It was an unlikely pairing, Big Tech and me. She’s a steely loud behemoth, I’m a sensitive writer.  I knew from the beginning she probably wasn’t the one, but we looked good on paper. My friends and family liked the life she afforded us. Over the decades we built a decent, monotonous life together and I kept my restlessness to myself.

The pandemic hit. I worked downstairs, my son was in school online upstairs, and the relationship seemed to insidiously tentacle into every corner of the house. Work conversations began earlier every morning, went later into the night, and text flurries weren’t uncommon at 2 a.m. Emotional burnout blurred the days together into an indiscernible slop of Zoom, Teams, Slack, texts, missed calls and Outlook.

I made my exit plan. I began to see others on the side: I revved up my own communications shop and secured some loyal clients. Once that was humming along, I gathered the energy to leave my relationship. I did so unceremoniously, my announcement leaving neither of us surprised or upset. My little business pulsed along, the kids went back to school, and the world inched its way toward new normalcy. But I missed being part of a team; I craved camaraderie.

Then I did something I’d wanted to do for years. I applied to reasonable, creative jobs. I chose the one with the people I liked most.

I landed at Commerce surrounded by fellow birds of a feather– corporate refugees, entrepreneurs, one pirate and wry creatives.

One of my first tasks was to edit the Creatives Academy which I procrastinated on for two days and then devoured in less than three hours.  

The Creatives Academy is a sibling of our Entrepreneur Academy and The Small Business Playbook and was written by my boss and elder creative, Robb Zerr. More than 20 years ago, Robb managed to turn his talents into a thriving business before turning his attentions to overseeing small business programming here at the state. I’m mostly confident he knows what he’s talking about.

Robb is able to see creatives as small businesses, and gives the steps, support and resources needed to be successful. Even better, it’s delivered in a simple, delightful way. Useful videos are sprinkled throughout along with awful song puns, movie references, and oddly specific and deeply intuitive advice that feels somehow written just for me. Hopefully you’ll feel the same.

Here’s the breakdown of lessons within the Academy, although I highly recommend starting at the start where most things should start:

Lesson 1: Thinking Like a Business

You don’t have to sell your creative soul to own and run a business. But having the mindset of a business person will open doors for you never thought would could open as a creative.

Lesson 2: Business Structure

The way you structure your business can affect your liability, income and assets. Learn about the different options and see which one suits your personal situation and business goals.

Lesson 3: Access to Capital

Money makes the world go round, especially if you’re trying to grow your business. We’ll take a look at the many ways to access the funds you need, from those slightly out of the box to more traditional sources.

Lesson 4: Creating Revenue Streams

Riding the revenue rollercoaster can be exhausting. In this lesson we will look at ways to diversify your creative output so that you escape the feast and famine cycle of doing the work and then selling the work.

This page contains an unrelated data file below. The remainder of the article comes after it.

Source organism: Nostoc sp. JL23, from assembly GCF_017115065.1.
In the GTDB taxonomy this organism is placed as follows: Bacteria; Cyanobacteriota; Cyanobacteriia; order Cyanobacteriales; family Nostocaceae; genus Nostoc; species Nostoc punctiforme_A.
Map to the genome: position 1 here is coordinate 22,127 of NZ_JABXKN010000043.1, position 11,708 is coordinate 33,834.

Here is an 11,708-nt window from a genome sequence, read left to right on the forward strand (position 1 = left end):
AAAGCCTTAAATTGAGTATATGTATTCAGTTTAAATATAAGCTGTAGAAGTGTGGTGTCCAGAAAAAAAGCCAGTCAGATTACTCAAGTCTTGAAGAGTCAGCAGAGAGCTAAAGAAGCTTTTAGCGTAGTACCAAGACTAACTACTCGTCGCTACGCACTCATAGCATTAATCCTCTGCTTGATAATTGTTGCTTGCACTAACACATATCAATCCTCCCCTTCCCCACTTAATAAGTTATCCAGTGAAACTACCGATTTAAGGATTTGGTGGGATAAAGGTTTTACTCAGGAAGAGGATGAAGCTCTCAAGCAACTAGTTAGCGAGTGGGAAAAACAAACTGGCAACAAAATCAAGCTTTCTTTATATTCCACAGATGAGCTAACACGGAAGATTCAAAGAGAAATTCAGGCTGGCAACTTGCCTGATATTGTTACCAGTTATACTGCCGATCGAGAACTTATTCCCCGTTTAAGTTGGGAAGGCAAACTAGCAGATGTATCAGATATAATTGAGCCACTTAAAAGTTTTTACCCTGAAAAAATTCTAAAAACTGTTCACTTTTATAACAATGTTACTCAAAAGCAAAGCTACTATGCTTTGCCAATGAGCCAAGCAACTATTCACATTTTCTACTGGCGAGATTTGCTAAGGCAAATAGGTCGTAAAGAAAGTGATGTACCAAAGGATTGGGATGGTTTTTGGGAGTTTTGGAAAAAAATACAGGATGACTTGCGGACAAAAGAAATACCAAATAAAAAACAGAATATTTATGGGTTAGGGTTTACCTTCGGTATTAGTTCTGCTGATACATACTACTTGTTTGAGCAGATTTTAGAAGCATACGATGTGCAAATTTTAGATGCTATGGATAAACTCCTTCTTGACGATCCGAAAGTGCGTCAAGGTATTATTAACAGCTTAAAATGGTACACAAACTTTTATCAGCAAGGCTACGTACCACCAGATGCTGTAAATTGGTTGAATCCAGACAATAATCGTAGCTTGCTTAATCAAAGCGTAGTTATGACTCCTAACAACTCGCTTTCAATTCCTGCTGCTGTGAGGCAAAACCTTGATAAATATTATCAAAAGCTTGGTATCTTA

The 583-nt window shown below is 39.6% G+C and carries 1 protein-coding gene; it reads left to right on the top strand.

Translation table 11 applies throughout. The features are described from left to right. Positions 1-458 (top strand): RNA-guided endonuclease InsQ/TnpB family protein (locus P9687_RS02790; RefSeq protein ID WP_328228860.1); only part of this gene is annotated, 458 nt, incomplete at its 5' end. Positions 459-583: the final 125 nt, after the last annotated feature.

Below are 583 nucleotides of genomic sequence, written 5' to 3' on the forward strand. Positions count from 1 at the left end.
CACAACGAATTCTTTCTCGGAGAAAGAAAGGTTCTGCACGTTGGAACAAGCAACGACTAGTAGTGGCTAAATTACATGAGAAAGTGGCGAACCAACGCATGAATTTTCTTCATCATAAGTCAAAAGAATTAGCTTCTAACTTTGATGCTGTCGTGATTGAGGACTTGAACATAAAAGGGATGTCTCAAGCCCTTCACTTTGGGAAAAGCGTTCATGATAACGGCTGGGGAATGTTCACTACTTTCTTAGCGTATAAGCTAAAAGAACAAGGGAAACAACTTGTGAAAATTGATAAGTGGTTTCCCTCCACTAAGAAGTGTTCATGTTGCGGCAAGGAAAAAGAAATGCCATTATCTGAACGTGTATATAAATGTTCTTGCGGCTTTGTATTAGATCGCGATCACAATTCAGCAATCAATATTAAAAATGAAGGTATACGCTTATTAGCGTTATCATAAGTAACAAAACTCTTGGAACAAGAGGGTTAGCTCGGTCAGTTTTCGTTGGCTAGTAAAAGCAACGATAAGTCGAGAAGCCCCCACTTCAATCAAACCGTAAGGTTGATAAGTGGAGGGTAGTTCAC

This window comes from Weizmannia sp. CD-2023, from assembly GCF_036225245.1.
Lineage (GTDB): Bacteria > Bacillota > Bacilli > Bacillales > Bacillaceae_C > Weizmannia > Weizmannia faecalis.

Lesson 5: Marketing

It can be hard to get the word out about your creative skills, products and services. We’ll offer up some ways for you to stand heads and shoulders above the crowd, including the importance of storytelling as a business tool. 

Lesson 6: Finding Customers

It is far more profitable to have a long-term customer than a one-time sale. We’ll show you how to find and keep customers that value you and your creativity to the point where they keep coming back for more.

Lesson 7: Pricing

Finding that sweet spot can be a real challenge. In this lesson, we will look at the different pricing strategies, how to build a quote and how to steer a client to a point where you both value the outcome.

Lesson 8: Creating a Winning Pitch

First impressions are everything. So is a pitch that sticks. We’ll walk you through the mechanics of making a winning pitch and give you valuable tips and techniques to create a winning pitch that leads to the next step.

Lesson 9: Effective Negotiation

Nearly everything is a negotiation in life. In this lesson we will look at negotiation as a business tool, including how to guide the discussion, overcome objections, adjust terms and pricing without sacrificing value and more.

Lesson 10: Intellectual Property

Your work is more than likely unique. You spent a lot of time creating it. This lesson walks you through the various ways to protect your creativity so that scurrilous pirates don’t rip it off and steal your money.

Lesson 11: Managing Your Money

It’s easy to spend money. It’s much harder to manage it, especially when more seems to be going out than coming in. In this lesson, we’ll show you how to master money so it works for you instead of against you.

Lesson 12: Going Global

75% of all purchasing power lies outside U.S. borders. Learn how to harness the power of exporting to reach more customers, make more sales and increase your revenue and earning potential.


Creatives are a different breed in the working world. Charmed with boundless imagination, they have astounding products and services, and often, few business skills to ensure that their work is valued, monetized and protected.

We hope you the academy gives you the tools you need to turn your passion into a thriving, lasting, lucrative business.

From my mossy corner of Wallingford where I refuse to get backyard chickens,